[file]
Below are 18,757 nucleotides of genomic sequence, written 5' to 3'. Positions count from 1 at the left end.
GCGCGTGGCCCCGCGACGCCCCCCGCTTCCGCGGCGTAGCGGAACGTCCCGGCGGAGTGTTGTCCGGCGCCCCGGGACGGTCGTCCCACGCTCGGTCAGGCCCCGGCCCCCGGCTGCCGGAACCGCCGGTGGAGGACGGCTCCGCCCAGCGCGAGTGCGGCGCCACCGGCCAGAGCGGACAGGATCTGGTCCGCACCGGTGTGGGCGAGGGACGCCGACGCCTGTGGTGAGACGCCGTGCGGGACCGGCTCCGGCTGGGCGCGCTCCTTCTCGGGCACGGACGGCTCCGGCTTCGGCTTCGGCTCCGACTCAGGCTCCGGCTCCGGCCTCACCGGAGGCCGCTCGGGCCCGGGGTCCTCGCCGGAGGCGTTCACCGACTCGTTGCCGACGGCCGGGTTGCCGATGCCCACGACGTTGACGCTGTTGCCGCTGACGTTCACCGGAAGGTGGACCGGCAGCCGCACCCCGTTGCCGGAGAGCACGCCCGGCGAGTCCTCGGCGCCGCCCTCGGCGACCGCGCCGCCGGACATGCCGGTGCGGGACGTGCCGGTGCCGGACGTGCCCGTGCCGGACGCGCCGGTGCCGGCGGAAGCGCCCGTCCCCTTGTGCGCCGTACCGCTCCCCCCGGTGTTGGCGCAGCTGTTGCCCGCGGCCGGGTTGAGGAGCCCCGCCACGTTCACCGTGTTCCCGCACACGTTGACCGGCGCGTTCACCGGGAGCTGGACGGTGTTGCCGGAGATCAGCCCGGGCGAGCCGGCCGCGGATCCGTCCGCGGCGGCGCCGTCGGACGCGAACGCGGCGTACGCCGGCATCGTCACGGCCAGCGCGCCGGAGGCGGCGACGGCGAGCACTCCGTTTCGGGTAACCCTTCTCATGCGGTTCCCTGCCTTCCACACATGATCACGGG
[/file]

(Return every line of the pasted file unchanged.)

Below are 18,757 nucleotides of genomic sequence, written 5' to 3'. Positions count from 1 at the left end.
GCGCGTGGCCCCGCGACGCCCCCCGCTTCCGCGGCGTAGCGGAACGTCCCGGCGGAGTGTTGTCCGGCGCCCCGGGACGGTCGTCCCACGCTCGGTCAGGCCCCGGCCCCCGGCTGCCGGAACCGCCGGTGGAGGACGGCTCCGCCCAGCGCGAGTGCGGCGCCACCGGCCAGAGCGGACAGGATCTGGTCCGCACCGGTGTGGGCGAGGGACGCCGACGCCTGTGGTGAGACGCCGTGCGGGACCGGCTCCGGCTGGGCGCGCTCCTTCTCGGGCACGGACGGCTCCGGCTTCGGCTTCGGCTCCGACTCAGGCTCCGGCTCCGGCCTCACCGGAGGCCGCTCGGGCCCGGGGTCCTCGCCGGAGGCGTTCACCGACTCGTTGCCGACGGCCGGGTTGCCGATGCCCACGACGTTGACGCTGTTGCCGCTGACGTTCACCGGAAGGTGGACCGGCAGCCGCACCCCGTTGCCGGAGAGCACGCCCGGCGAGTCCTCGGCGCCGCCCTCGGCGACCGCGCCGCCGGACATGCCGGTGCGGGACGTGCCGGTGCCGGACGTGCCCGTGCCGGACGCGCCGGTGCCGGCGGAAGCGCCCGTCCCCTTGTGCGCCGTACCGCTCCCCCCGGTGTTGGCGCAGCTGTTGCCCGCGGCCGGGTTGAGGAGCCCCGCCACGTTCACCGTGTTCCCGCACACGTTGACCGGCGCGTTCACCGGGAGCTGGACGGTGTTGCCGGAGATCAGCCCGGGCGAGCCGGCCGCGGATCCGTCCGCGGCGGCGCCGTCGGACGCGAACGCGGCGTACGCCGGCATCGTCACGGCCAGCGCGCCGGAGGCGGCGACGGCGAGCACTCCGTTTCGGGTAACCCTTCTCATGCGGTTCCCTGCCTTCCACACATGATCACGGG